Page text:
As to why it matters it's important for us to realize in that same year millions of African-Americans couldn't even vote in this country and less than a decade earlier several National Parks were racially segregated. At a time when people of color in the U.S. seldom ventured out into wilderness areas for fear racially motivated violence few could have dreamed of ever scaling to the highest summit in North America. Crenchaw's climb marked a seminal point history when for the first time a black person in this country had the leisure time, financial resources, the social connections, skills and the inclination to exercise the right many of us take for granted today, the right to do what ever the hell we want to.

As for the present a community of climbers and outdoor enthusiasts that represents the depth and breath of our very diverse population is critical to the preservation of the wild and scenic places we love. As we begin to see a shift in our demographics to favor a non-white majority, as predicted to occur in 2042, what do suppose will happen if most of the people in our country have no interest in protecting wilderness? There will simply be no political will imposed to allocate federal funds or enact legislation to maintain those areas many of you in this forum love most.


There is great strength in diversity. Just as an ecosystem demonstrates its environmental strength by being able to maintain a variety of different species, a social moment, in this case mountaineering, shows it's strength by making itself attractive and relevant to as many different types of people as possible. So for our purposes the members of this climbing team aim to show that despite limited representation in the media and popular culture, black people do climb, we are environmentalists and we're prepared to make all those who hope to join us feel welcome.

Please follow along on our journey. The first post on Expedition Denali, inspiring diversity in the outdoors can be found on my blog The Joy Trip Project.org: http://joytripproject.org/...y-diversity-matters/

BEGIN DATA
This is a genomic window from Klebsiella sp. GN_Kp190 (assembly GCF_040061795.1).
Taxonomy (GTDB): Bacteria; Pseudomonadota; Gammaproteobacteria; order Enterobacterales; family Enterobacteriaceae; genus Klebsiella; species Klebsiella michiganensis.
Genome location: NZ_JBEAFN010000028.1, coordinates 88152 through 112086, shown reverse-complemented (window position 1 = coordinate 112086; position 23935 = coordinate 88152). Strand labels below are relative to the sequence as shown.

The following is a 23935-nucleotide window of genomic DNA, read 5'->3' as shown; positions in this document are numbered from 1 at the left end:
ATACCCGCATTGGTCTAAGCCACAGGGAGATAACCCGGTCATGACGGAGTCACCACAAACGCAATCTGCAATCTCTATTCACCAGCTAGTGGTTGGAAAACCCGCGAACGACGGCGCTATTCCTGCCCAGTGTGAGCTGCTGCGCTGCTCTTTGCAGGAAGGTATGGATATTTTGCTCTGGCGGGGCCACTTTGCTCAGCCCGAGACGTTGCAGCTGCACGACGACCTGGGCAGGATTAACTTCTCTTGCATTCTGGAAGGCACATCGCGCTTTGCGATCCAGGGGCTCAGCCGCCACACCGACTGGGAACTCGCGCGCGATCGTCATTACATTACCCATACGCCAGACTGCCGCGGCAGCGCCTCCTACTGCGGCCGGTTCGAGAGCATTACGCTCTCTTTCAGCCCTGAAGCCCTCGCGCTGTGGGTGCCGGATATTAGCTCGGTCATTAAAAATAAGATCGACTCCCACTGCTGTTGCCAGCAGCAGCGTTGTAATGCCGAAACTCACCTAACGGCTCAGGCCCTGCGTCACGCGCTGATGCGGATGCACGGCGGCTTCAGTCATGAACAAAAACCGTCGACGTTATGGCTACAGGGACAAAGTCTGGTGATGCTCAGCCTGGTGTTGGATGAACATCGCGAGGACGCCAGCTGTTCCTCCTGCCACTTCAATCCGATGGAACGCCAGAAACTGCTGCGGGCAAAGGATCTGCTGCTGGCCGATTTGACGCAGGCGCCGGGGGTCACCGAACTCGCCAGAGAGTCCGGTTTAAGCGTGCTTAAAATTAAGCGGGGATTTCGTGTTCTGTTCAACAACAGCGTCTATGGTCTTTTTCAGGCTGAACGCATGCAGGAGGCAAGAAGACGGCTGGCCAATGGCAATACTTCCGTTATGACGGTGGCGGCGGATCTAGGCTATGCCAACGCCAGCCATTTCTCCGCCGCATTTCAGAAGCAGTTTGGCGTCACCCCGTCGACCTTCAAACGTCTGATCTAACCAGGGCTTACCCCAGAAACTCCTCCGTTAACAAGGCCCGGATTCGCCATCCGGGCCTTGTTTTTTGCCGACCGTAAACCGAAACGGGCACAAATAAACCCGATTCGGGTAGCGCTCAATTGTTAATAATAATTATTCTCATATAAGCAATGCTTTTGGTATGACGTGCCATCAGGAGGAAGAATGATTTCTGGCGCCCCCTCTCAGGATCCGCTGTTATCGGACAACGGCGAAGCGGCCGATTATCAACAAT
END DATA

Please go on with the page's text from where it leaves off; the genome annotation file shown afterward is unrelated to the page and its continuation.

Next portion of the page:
(This post was edited by JoyTrip on Feb 26, 2012, 3:56 PM)


FriscoWilderness


Feb 26, 2012, 4:19 PM
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Re: [JoyTrip] First African American to climb Denali? [In reply to]
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Read the blog and giving the opportunity and access to all is what we are about down here. Was this being kept a secret or what? I am also a NOLS graduate and dont remember hearing anything about it. Good job! keep up the good work.


JoyTrip


Feb 27, 2012, 10:28 AM
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Re: [FriscoWilderness] First African American to climb Denali? [In reply to]
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Frisco, this a relatively new initiative that's still in the planning and fundraising stage at the moment. Not a secret, but still in development. I hope you'll get involved


FriscoWilderness


Feb 27, 2012, 11:11 AM
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Is there room for one more? Im being serious. I would like to contribute any way I can.


FriscoWilderness


Feb 27, 2012, 11:24 AM
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Sent you a PM.


hobgoblin11


Feb 27, 2012, 2:08 PM
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Re: [maldaly] First African American to climb Denali? [In reply to]
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maldaly wrote:
Hey climbing peeps, I'm trying to help out a friend with a project. Does anyone out there know who the first African American to climb Denali (Mt. McKinley) was? Thanks in advance.

What the hell is an "African American"? What if he wasnt born in Africa or speak any of its dialects? Would that still count?

What if he has really light skin because he is a descendant of European colonists but his family has lived in Africa for hundreds of years?

And what difference does it make where his family is from or what color his skin is?

Or are you trying to point out that there is a difference and thats its somehow harder for him to climb because of any of the above reasons?




You should be asking yourself.. why would someone ask a dumb fucking question like this in the first place.


FriscoWilderness


Feb 27, 2012, 3:48 PM
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Re: [hobgoblin11] First African American to climb Denali? [In reply to]
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Dave Mathews is (South) African American.